When Lee and Tyson arrived at the Television Critics Association conference, all of the reporters failed to applaud their entrance.
*Spike Lee is taking his talents to ICM Partners…less than two weeks after his agent Billy Hawkins exited CAA, reports Deadline.com.
The agency jump comes 25 years after the release of “Do The Right Thing,” the Spike Lee “joint” that landed Oscar nominations for Original Screenplay and put the helmer on the path to such vital films as “Jungle Fever,” “Mo’ Better Blues” and “Malcolm X,” which drew two more Oscar nominations.
The move also marks a return to the ICM fold, his home before moving to CAA.
*Beyonce and her husband Jay Z partied with Kelly Rowland, Drake, Robin Thicke, Rick Ross and filmmaker Spike Lee at perhaps the country’s most celeb-packed New Year’s Eve bash thrown by Diddy in Miami Beach.
Blue Ivy’s parents arrived at the venue – the Versace mansion – with Beyonce gripping her husband’s waist as he rode in on a motorcycle.
Drake at one point took over the DJ booth to play some tunes for the A-list crowd, which also included T.I., Pharrell Williams and Jamie Foxx.
*Former boxing champion Mike Tyson has been forced to cancel a number of press events in London after U.K. immigration officials banned him from entering the country due to his 1992 rape conviction.
The new Broadway star was due to promote his autobiography Undisputed Truth in the city this week, but a change in British immigration laws means anyone who has been sentenced to more than four years in prison is barred from entry. Tyson served half of a six-year sentence for the 1992 conviction.
As a result, Iron Mike has instead headed to Paris to salvage his European book tour, which was expected to include a London book signing and a question-and-answer session with fans in a boxing ring.
A spokesman for the book’s publishers HarperCollins says, “There was a change in the U.K. immigration law in December 2012 of which we were unaware.”
The immigration change has also put his 2014 U.K. stage production of his one-man show, “Mike Tyson: Undisputed Truth,” in jeopardy. The 47-year-old was due to begin a touring production of his Broadway hit in March (14).
Producers and director Spike Lee have yet to issue a statement about how the law will affect their plans.
*Designer Juan Luis Garcia has written an open letter to director Spike Lee about design concepts he created that were being used for posters and promotional material for the movie “Oldboy” without permission or payment, according to The Hollywood Reporter.
“I know you’ll understand my story of an artist trying to make a dignified living,” Garcia wrote in the letter, available on his website. “It’s difficult and sometimes seems impossible because everyone wants you to work for free or for ‘exposure.’ ”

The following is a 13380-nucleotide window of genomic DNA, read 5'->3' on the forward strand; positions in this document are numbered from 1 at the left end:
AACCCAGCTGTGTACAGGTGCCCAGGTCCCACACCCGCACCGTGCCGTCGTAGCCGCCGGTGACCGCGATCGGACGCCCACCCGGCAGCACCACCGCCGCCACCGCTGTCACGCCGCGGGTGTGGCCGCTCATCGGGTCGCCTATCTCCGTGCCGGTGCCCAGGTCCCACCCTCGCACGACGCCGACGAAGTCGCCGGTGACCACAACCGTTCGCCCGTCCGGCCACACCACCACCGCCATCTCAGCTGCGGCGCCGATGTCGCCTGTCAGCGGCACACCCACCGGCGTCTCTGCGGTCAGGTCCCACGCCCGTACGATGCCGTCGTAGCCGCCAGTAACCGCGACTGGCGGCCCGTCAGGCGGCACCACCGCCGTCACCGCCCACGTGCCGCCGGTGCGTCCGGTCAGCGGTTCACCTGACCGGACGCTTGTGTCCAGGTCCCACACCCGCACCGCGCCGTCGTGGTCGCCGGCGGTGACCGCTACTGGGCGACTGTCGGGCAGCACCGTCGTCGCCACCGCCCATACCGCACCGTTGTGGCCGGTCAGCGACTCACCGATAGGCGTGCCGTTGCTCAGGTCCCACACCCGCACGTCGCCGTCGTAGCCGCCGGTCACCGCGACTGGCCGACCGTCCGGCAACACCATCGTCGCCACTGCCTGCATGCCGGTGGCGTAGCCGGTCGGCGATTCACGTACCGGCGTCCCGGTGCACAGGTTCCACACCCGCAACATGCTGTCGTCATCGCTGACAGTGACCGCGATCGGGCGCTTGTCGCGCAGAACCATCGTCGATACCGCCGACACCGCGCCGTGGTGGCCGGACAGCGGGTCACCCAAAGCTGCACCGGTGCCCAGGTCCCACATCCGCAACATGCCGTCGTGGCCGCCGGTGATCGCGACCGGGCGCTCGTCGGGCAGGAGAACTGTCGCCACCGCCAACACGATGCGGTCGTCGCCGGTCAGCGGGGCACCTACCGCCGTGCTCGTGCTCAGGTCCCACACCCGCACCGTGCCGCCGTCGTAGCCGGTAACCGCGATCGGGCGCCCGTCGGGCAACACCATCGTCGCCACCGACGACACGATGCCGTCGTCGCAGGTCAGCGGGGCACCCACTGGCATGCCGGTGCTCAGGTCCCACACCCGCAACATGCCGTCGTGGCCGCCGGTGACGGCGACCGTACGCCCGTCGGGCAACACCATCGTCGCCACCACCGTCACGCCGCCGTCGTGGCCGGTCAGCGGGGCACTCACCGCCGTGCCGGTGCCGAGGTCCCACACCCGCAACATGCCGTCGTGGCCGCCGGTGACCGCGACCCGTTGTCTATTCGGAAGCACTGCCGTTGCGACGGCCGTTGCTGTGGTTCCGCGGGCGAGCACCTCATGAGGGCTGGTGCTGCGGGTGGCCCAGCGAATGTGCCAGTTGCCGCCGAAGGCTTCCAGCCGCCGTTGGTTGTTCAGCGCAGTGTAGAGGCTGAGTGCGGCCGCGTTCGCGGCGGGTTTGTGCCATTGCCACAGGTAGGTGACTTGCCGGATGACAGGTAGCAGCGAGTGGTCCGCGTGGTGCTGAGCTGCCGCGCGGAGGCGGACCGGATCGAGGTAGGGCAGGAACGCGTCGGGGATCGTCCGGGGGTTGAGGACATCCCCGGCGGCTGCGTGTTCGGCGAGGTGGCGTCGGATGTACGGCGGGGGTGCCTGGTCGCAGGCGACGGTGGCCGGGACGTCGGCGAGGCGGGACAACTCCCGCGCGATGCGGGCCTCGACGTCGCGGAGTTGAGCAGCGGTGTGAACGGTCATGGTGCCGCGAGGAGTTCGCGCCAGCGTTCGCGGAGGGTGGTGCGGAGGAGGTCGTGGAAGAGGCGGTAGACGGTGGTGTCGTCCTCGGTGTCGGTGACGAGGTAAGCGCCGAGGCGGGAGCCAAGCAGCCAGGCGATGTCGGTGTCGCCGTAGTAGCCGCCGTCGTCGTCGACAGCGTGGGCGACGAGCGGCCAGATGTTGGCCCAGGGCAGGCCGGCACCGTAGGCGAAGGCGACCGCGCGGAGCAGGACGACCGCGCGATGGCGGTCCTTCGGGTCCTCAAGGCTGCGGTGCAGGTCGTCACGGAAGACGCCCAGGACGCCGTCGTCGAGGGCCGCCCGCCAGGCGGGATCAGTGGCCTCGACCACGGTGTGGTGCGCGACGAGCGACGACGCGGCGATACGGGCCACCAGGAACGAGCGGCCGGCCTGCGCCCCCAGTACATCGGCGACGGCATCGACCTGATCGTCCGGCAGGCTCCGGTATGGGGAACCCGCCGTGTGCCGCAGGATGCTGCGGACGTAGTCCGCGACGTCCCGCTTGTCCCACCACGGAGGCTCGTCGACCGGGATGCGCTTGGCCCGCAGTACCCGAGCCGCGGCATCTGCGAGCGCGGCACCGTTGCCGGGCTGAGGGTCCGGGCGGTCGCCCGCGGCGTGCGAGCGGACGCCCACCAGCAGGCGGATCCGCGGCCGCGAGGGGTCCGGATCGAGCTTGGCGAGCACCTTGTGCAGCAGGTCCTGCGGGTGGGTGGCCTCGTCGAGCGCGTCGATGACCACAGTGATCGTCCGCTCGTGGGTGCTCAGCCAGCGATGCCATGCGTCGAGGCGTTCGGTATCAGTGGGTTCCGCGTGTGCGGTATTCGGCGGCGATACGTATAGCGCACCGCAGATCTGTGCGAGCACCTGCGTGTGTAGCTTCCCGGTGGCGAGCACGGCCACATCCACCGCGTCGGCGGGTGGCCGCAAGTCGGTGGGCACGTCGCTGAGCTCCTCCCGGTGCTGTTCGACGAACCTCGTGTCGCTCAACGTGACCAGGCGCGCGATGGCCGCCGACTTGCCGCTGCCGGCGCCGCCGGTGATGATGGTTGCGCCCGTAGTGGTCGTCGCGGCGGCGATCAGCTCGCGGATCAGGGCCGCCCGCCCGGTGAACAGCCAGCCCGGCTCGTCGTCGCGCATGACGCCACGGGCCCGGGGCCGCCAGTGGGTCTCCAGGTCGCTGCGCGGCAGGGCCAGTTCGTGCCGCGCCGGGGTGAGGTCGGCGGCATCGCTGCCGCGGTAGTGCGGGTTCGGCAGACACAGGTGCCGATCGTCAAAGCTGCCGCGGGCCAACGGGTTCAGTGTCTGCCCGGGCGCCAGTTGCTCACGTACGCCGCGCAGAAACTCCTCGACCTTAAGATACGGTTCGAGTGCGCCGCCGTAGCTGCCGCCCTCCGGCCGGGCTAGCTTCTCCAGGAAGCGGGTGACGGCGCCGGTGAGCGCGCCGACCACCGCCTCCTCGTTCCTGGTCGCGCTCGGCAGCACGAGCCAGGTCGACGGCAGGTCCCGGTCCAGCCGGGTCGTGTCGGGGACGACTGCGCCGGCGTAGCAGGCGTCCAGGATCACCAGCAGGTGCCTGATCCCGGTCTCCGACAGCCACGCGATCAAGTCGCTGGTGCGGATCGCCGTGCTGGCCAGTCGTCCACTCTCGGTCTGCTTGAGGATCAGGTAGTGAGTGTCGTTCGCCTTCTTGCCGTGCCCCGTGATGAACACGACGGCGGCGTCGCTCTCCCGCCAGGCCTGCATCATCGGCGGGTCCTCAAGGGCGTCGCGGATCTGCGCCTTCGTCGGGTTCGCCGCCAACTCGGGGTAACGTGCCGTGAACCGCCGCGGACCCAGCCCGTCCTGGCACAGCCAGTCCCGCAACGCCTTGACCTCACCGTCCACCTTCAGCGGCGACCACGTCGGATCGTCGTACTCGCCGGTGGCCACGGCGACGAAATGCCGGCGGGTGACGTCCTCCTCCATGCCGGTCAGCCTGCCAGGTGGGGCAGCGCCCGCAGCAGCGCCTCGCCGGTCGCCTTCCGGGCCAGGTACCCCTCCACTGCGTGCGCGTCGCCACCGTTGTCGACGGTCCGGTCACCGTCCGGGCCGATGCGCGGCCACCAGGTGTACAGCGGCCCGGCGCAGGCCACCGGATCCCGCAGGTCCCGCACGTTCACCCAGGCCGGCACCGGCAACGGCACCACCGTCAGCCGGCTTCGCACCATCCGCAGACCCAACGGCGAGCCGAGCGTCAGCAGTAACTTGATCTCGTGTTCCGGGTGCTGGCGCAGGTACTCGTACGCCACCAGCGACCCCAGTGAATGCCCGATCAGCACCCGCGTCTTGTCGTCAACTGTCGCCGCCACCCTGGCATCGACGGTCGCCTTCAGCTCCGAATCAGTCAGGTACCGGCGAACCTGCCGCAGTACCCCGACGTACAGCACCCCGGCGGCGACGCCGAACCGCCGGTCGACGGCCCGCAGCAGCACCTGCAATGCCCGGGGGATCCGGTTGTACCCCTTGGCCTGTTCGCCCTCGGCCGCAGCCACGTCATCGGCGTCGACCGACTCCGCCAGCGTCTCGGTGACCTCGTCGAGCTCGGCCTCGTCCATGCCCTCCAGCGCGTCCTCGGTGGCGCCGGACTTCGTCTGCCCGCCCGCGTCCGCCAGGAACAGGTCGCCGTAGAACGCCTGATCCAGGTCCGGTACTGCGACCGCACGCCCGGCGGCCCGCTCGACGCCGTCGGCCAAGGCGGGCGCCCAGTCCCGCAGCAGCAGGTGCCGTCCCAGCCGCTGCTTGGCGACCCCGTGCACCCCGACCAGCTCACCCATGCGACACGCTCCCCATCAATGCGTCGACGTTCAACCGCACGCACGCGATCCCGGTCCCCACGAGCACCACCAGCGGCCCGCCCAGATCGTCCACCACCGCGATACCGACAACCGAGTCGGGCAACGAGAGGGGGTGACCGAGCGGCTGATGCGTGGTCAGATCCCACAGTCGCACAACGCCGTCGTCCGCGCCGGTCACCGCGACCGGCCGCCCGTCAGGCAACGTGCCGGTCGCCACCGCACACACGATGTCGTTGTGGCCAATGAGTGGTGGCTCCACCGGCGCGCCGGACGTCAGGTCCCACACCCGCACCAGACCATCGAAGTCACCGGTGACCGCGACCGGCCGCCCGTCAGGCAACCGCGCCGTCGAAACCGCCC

The designer goes on to explain that he created designs for the Oldboy poster at the request of an ad agency that went on to make “an insultingly low offer” when his work was selected for use. “I tried to negotiate but they refused. I make the same amount of money in a single day as a photo assistant as what they offered, and I had worked on these almost exclusively for two months,” he wrote.
“We never signed any contracts or work-for-hire agreements and I certainly never agreed to donating or selling any copyright of my work without a licensing fee,” Garcia wrote, adding, “I never even got paid the peanuts they owed me [for the original design pitches].” Despite that, the images and concepts he created for the agency were used, he explained, with the agency threatening legal action against him when he complained.
What prompted the open letter, he continued, was the fact that his images then appeared on Lee’s own social media feeds. “I couldn’t believe that you had been using and claiming copyright on three of those very same posters I designed,” Garcia wrote. “I just couldn’t believe it. I perceive you as an advocate of the arts and artists and have a sinking feeling that you are as much of a victim in this as I am.”
Response to the letter has been overwhelming, Garcia explained to THR via email. “My in-box is being inundated with support from the design community,” he said. “This seems to happen far too often and it simply isn’t right.” He also answered a nagging question from the original letter: “Everyone is asking why I don’t name the agency and the answer is simple. Spike knows exactly who I am referring to.”
Garcia said that the objective of the open letter was simply “to reach [Lee] with the truth so that he can help me instead of taking legal action. I don’t want to sue anyone, it’s not in my nature, but if that’s what it comes down to, so be it. I’m thrilled he liked the posters and hope they continue using them, but I need to be remunerated.”